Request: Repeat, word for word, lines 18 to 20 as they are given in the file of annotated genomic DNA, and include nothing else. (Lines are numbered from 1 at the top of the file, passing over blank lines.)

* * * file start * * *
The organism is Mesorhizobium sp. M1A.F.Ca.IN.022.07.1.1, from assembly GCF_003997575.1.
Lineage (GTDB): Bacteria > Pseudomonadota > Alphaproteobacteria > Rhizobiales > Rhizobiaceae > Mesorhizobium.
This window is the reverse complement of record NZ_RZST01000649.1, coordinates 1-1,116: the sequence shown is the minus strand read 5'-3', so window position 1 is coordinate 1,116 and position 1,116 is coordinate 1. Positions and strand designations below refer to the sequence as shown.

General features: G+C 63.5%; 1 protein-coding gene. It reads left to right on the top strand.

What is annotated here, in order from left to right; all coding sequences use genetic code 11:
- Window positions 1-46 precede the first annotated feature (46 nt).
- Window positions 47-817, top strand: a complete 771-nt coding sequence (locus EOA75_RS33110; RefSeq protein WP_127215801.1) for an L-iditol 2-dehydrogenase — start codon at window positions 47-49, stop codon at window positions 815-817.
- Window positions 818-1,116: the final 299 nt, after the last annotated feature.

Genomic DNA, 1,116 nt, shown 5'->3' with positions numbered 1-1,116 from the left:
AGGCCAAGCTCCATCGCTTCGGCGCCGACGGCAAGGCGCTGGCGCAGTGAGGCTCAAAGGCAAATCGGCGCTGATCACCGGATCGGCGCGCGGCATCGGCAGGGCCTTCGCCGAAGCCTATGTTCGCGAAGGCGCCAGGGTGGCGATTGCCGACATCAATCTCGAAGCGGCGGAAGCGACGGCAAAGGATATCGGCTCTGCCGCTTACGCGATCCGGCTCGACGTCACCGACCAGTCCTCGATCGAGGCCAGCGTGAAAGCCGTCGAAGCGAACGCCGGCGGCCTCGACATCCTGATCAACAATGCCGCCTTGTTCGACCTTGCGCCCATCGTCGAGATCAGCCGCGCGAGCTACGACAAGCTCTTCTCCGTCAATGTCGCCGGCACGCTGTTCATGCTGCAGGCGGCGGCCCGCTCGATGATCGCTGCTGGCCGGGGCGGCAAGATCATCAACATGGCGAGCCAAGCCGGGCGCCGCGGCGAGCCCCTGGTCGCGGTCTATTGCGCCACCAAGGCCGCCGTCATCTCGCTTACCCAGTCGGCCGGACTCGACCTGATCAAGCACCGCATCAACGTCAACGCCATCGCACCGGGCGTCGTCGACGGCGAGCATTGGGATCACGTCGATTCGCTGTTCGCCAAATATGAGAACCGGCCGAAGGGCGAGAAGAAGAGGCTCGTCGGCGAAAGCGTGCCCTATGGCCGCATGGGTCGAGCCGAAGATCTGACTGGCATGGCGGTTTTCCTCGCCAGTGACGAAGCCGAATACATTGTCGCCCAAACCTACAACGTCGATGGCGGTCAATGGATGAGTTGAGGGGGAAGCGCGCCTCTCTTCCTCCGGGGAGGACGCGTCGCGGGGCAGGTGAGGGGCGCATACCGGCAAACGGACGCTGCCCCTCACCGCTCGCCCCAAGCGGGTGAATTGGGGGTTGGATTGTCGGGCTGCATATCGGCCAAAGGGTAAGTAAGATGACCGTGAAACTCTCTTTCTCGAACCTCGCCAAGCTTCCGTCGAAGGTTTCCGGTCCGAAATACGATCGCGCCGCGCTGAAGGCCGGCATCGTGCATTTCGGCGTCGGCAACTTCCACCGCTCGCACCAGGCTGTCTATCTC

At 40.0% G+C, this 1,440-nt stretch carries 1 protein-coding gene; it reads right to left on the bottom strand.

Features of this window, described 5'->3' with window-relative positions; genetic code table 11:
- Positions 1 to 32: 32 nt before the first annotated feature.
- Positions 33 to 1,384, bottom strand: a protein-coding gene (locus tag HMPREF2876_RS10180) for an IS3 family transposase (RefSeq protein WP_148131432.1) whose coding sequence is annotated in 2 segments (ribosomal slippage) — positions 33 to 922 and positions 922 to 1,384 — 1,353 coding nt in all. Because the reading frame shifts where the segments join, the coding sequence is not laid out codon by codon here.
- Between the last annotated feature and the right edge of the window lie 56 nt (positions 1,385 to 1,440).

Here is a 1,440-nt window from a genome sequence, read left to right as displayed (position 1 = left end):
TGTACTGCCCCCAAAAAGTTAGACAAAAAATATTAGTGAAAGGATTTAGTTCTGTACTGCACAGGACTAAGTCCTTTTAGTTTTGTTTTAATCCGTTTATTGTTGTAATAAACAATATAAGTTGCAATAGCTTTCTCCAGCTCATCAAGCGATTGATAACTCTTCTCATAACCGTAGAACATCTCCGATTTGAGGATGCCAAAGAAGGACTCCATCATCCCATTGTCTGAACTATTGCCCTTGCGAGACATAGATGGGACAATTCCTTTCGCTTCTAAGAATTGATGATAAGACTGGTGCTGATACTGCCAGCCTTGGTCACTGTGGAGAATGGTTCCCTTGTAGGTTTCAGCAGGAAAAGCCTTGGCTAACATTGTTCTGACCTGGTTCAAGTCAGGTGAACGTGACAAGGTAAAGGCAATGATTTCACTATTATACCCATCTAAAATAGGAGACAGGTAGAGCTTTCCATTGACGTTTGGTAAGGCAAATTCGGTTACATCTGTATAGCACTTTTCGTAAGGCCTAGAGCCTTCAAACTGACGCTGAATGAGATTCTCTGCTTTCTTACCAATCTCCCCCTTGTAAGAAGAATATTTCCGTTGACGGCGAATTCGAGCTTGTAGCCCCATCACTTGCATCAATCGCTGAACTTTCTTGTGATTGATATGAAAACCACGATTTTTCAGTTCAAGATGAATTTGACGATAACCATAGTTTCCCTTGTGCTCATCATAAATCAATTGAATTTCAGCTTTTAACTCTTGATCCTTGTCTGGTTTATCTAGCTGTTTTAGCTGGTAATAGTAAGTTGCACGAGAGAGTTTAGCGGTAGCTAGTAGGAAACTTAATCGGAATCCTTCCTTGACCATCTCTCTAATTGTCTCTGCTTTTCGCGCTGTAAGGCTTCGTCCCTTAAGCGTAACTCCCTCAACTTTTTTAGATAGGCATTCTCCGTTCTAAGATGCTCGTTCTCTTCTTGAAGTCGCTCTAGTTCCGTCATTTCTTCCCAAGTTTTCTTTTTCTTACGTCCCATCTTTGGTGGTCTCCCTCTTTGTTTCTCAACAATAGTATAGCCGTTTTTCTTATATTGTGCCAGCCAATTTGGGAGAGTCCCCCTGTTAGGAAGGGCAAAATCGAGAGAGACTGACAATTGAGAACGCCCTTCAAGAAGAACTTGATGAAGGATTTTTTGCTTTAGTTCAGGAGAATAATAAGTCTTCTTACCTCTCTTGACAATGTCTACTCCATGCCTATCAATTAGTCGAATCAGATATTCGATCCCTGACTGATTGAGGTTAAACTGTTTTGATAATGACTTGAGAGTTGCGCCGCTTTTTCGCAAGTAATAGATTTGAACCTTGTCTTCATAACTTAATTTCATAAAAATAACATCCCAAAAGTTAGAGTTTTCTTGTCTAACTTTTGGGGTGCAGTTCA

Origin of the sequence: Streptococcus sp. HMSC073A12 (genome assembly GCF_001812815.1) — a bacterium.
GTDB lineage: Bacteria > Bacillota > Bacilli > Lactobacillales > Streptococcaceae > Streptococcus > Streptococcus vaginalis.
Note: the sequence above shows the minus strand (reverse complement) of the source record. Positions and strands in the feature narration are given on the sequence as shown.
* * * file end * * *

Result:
Origin of the sequence: Streptococcus sp. HMSC073A12 (genome assembly GCF_001812815.1) — a bacterium.
GTDB lineage: Bacteria > Bacillota > Bacilli > Lactobacillales > Streptococcaceae > Streptococcus > Streptococcus vaginalis.
Note: the sequence above shows the minus strand (reverse complement) of the source record. Positions and strands in the feature narration are given on the sequence as shown.